When I arrived in Paris on September 1st, I got off the train at Gare du Nord and desperately needed make a bathroom pitstop. I wheeled my massive suitcase to the nearest toilettes (across the station and down a hazardous escalator) only to realize they required 70 cents for entry, but I did not yet possess even a singular Euro. Because this business couldn’t wait until I arrived at the hostel, I was determinded to find a way in. So, I withdrew 100 Euro from the nearest ATM, halfway across the massive train station, and then I faced the fact that the bathrrom gatekeeper would not break the ATM’s 50s. I needed a way to get change. Another trial. I decided to buy a candy bar at the nearest conviencience store and once acquired I raced back down the escalator, luggage in tow. When I got to the bathroom, there was a massive line and an even more insurmountable obstacle: an attendent who only spoke French. These were the first moments where I had to put my French to the test to get something I needed.
In the time since then, encounters of this variety are innumerable. Although, often, the cashiers at shops speak English, my plight for entry has become much more about proving myself. I want to be able to show to them (and mostly me) that I can execute a conversation in French, knowing all the little codes to get out of the store emotionally unscathed. All that’s at risk, in reality, is my pride – even when I mess up speaking the worst that happens is a response in English or an offhand “you American” look. Neither of these are deadly, but the ensuing intimidation that I acquire often becomes an obstacle against acquiring the experiences in which I wish to partake.
I recently wanted to get a library card for a hallowed and historic library near my house, but the online instructions for getting a card were not explaining why there was such a long line outside the library everytime I tried to gain entry. I faced the queue of cool looking french young adults and turned around, went home and ate frozen pizza in my room instead of doing my homework. This is in no way a glamorous picture of my adventurous characteristics, but its the truth of that moment. The next day, I went back, still did not engage with the line outside and walked right into the library. I was allowed to get a card and study for a few hours under the beautiful arched ceilings. However, I still did not understand the protocol behind the line, so when I tried to return, and the doorman stopped me from just waltzing in. I needed to strike up a conversation and figure out what the actual procedure was that I needed to follow, so that I could study inside.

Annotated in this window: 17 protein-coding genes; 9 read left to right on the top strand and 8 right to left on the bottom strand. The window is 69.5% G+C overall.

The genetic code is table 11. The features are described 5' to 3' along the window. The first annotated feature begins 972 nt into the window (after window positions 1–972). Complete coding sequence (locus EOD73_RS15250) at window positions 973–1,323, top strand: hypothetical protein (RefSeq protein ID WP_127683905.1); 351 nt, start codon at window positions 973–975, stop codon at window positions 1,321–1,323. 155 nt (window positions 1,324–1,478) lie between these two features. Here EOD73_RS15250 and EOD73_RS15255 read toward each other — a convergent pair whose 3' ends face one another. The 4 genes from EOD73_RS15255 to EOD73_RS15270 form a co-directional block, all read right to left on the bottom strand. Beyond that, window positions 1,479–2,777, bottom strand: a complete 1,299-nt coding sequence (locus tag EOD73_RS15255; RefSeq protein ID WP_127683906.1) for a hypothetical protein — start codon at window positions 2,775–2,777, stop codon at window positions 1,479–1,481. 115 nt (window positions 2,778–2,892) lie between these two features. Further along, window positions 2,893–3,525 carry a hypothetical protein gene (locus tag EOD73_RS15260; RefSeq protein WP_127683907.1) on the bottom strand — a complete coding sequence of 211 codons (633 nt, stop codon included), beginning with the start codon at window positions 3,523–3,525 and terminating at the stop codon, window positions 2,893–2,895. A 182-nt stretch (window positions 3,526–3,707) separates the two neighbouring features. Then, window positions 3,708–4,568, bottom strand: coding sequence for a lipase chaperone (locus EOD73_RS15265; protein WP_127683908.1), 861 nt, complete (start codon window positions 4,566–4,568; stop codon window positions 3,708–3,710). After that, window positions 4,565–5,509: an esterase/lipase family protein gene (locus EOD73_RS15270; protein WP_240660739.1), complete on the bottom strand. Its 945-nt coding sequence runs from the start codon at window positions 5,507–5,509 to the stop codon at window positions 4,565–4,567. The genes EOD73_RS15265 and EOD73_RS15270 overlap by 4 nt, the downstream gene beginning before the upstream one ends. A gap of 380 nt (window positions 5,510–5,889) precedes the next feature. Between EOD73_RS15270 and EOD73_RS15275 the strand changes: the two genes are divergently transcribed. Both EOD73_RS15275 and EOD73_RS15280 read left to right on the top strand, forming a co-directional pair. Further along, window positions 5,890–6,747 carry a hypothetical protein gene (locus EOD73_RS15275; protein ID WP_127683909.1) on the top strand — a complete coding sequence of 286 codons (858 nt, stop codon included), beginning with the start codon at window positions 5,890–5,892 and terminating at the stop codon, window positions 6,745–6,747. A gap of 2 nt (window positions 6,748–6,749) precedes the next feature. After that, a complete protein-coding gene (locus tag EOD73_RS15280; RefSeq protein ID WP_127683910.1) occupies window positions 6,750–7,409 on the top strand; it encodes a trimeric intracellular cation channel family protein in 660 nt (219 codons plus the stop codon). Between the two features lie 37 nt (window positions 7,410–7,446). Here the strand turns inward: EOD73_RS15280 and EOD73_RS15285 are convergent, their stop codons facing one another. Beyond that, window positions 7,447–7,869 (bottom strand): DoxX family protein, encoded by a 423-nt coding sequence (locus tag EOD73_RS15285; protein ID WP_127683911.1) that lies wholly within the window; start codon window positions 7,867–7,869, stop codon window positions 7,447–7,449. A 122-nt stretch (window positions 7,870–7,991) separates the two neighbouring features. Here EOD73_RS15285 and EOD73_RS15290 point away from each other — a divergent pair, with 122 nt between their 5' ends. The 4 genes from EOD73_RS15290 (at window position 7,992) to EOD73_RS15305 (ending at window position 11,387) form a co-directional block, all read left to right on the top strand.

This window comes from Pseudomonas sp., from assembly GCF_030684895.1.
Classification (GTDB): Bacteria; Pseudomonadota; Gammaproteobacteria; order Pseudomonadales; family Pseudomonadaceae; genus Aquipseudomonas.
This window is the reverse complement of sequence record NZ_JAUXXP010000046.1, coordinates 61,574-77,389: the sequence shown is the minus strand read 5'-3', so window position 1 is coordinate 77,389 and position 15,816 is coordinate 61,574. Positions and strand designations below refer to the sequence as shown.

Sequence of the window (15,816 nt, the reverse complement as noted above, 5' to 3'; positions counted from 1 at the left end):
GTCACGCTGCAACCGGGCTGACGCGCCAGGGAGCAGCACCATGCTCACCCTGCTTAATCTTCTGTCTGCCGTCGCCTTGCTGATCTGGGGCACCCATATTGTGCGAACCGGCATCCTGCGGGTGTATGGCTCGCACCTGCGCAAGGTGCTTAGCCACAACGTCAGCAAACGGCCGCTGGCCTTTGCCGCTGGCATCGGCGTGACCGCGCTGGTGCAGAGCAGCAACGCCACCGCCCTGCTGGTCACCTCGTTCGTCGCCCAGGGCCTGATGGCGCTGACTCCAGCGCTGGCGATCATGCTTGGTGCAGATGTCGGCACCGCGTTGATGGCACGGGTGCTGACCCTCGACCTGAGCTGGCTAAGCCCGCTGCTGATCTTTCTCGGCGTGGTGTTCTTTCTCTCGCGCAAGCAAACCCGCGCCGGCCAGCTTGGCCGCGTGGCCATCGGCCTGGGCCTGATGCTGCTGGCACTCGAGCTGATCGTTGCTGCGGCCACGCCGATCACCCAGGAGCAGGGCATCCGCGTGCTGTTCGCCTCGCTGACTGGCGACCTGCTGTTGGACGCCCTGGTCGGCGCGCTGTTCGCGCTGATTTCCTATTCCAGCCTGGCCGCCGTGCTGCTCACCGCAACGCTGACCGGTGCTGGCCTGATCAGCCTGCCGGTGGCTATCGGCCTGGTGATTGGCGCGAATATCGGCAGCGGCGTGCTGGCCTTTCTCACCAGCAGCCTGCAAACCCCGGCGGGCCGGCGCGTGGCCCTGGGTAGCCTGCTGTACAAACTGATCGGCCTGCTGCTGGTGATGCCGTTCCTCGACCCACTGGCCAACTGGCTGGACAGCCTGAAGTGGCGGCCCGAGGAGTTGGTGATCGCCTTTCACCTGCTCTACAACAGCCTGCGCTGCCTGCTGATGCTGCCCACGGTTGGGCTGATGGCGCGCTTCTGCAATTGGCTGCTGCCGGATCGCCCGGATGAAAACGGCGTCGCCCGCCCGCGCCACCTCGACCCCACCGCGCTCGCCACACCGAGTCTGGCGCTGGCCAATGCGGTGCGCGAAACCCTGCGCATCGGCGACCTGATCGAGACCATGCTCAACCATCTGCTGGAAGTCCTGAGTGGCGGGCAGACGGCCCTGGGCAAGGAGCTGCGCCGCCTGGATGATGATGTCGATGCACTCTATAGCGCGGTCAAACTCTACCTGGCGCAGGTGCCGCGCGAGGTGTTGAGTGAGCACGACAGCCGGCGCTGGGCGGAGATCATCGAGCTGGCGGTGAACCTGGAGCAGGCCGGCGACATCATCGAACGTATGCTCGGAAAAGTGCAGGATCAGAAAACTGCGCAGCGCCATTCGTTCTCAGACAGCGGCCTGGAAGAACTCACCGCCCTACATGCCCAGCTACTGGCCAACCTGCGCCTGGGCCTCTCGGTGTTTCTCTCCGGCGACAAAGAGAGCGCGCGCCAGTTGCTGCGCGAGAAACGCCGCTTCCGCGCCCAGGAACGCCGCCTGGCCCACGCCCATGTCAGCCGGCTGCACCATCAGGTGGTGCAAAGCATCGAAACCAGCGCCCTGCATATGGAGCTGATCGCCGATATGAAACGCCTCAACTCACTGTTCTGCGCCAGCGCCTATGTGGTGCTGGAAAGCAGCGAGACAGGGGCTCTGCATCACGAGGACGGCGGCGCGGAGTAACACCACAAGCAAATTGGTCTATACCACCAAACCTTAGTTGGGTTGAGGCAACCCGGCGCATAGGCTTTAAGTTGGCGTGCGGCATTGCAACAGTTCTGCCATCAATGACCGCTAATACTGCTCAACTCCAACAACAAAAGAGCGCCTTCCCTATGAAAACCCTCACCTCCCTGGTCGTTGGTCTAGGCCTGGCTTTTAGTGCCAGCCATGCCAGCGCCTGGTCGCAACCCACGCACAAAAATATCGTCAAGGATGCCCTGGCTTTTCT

Although I can articulate how illogical these fears are, when I let them build up in my head, they can stop me from exploring my interests or gaining worthwhile experiences in my new city. I am slowly learning to conqeor these fears by adhering to the advice ‘be too curious to care.” I try to encourage myself not to back into the fears of messing up the language and owning up to my linguistic shortcomings. A new lovely looking shop opened up on my street recently, and I plowed past my anxieties right into a conversation with the shop owner about her products. I ended up with a new coat and the satisfaction that when I get past the doorways, none of these conversations in French are impossible, nor am I incapable of expressing myself. Each time nothing scares me off, I become more emboldened to take more risks and actually come closer to overcoming my fears.